Pride and Prejudice leaves the classroom and heads to the stage


Tonight, Sacred Heart Greenwich’s drama department will present the stage adaptation of Jane Austen’s Pride and Prejudice. Under the guidance of Upper School Drama and English Teacher Miss Michaela Gorman ’05, the student actors will bring the beloved novel to life in the Lennie and John de Csepel Theatre November 17 and 18 at 7 p.m. 

The cast and crew of Pride and Prejudice will present the show this Friday and Saturday. Courtesy of Miss Danielle Gennaro ’05.

The plot of Pride and Prejudice follows the five Bennet daughters: Jane, Elizabeth, Mary, Kitty, and Lydia, and critiques traditional marital relationships in Regency-era England.

The main plot of the play observes the love story between Mr. Fitzwilliam Darcy, a wealthy gentleman, and the second eldest Bennet daughter, Elizabeth. Despite their stubborn personalities, introverted natures, and adverse first impressions, the two bond through their mutual appreciation for intellect and loyalty.

There are multiple subplots surrounding that of Mr. Darcy and Elizabeth, including the stories of her sisters and friend Charlotte Lucas as they embark on their own journeys through relationships. Each additional marriage highlights a different flaw of the martial traditions within the characters’ society. 

Miss Gorman previously directed five Sacred Heart Upper School theatrical productions, most recently Fiddler on the Roof and Pygmalionand is excited to bring a well-known story to the stage.

“I chose Pride and Prejudice as the fall play partially because it has strong characters for our actors, and partially because it’s such a well-loved story, both within our cast and within our whole Sacred Heart community,” Miss Gorman said. “It’s been such a great opportunity for us to take these characters that everyone knows and have a chance to work on them and bring them to life.”

Andy Bella ’18, Emma Pope ’21, Cara Janney ’19, Erin Quigley ’19, Emma DeMartino ’19, Daisy Steinthal ’19, and Lauren Hay ’19 performing a scene from Pride and Prejudice. Courtesy of Miss Danielle Gennaro ’05.

Junior Emma DeMartino plays the lead role of Elizabeth Bennet. As Emma began immersing herself in the role, she found the part to be challenging.

“Playing Elizabeth in Pride and Prejudice is definitely not an easy task. Because the novel is so well known, I have found it challenging to portray such a popular heroine while incorporating my own acting choices,” Emma said. “It took a while to become accustomed to playing such a beloved literary figure.”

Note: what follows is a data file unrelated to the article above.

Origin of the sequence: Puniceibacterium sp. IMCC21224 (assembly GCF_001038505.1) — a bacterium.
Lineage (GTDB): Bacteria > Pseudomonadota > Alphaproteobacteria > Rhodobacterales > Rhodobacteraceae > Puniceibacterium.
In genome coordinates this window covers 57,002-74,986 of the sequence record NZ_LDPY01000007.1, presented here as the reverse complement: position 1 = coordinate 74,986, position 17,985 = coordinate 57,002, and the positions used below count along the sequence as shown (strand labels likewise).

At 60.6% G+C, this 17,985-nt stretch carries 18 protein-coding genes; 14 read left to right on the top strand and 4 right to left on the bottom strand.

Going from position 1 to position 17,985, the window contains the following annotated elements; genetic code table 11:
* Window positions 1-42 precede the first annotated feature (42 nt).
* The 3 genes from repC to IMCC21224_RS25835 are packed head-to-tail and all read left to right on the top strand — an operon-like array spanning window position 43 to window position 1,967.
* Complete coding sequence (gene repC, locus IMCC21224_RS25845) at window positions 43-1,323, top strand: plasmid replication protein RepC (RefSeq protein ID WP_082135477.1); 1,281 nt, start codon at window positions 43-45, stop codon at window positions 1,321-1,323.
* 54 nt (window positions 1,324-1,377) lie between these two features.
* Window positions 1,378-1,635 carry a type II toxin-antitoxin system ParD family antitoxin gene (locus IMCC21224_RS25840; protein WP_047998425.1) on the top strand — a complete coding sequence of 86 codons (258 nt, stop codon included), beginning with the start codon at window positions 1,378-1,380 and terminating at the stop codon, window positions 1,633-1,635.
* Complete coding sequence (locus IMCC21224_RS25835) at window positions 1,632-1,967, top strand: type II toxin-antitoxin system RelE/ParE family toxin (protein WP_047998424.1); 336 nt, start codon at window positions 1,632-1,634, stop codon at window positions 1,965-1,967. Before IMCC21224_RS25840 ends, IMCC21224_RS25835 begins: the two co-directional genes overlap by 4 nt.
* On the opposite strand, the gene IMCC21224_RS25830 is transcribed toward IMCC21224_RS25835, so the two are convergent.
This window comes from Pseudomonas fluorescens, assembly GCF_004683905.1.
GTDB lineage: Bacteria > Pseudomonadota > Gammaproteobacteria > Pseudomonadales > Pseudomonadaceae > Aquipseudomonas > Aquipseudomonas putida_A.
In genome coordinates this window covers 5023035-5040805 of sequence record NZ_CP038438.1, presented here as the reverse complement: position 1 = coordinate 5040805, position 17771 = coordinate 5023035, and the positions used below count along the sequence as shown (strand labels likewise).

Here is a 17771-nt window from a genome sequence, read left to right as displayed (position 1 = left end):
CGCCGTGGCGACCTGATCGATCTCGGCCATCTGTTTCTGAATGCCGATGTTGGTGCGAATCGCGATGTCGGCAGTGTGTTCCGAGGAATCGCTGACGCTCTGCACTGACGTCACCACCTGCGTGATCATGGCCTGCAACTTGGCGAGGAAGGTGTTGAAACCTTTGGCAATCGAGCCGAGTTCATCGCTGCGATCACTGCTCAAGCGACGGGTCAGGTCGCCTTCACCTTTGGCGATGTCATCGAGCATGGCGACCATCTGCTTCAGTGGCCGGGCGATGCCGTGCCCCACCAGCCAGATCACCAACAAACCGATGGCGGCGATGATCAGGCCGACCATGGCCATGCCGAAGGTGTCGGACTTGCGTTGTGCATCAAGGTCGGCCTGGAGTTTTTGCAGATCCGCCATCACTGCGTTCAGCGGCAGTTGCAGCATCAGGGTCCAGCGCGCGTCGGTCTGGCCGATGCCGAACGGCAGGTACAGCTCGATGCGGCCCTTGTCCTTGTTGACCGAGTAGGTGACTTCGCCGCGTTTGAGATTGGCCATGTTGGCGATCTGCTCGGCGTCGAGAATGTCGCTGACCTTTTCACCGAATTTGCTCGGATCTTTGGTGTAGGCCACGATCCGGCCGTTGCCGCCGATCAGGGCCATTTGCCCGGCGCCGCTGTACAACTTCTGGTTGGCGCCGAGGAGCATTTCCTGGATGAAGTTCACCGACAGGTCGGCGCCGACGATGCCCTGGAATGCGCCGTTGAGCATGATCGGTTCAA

In spite of the challenges, Emma has been able to develop a strong relationship with her character through her work in the play and studies at Sacred Heart.

“I look to Elizabeth as an inspiration and a role model,” Emma said. “I have learned the importance of individuality and independence through her unique characteristics.”

Elizabeth’s love interest, Mr. Darcy, is played by junior Isabel Davenport. Both Emma and Isabel read the novel in their sophomore year English Literature course.

I think that having already read Pride and Prejudice has helped me better understand the plot, the themes, and the motivations and actions of the characters. This has definitely made it easier to act in the play,” Isabel said.  

Isabel Davenport ’19 and Emma DeMartino ’19 play Mr. Darcy and Elizabeth Bennet. Courtesy of Miss Danielle Gennaro ’05.

With judgment as an underlying theme of the play, Isabel comments on how, despite his uptight exterior, Mr. Darcy is a very humane and empathetic individual.

Mr. Darcy is a relatable character because even though he often misjudges situations and makes mistakes, he consistently tries to do what is right for his friends and family,” Isabel said. 

Upper School English Teacher and Director of the Sacred Heart Center for Research, Teaching, and Learning Mrs. Linda Vasu teaches Pride and Prejudice to the sophomores in her class.

“I love teaching the novel [Pride and Prejudice] every year; each year my students make new discoveries, as do I,” Mrs. Vasu said.
Mrs. Vasu expresses her delight that the students are presenting a dramatic version of the novel. She believes the play allows for a greater focus on the characters’ lives and provides a deeper understanding of the plot of the story.

“All talented actors immerse themselves in the world and the worldview of the play in which they are performing.” Mrs. Vasu said, “A dramatic performance allows the actresses and actors to wrestle with the interior lives of the characters — their motives, thoughts, emotions, and conflicts.”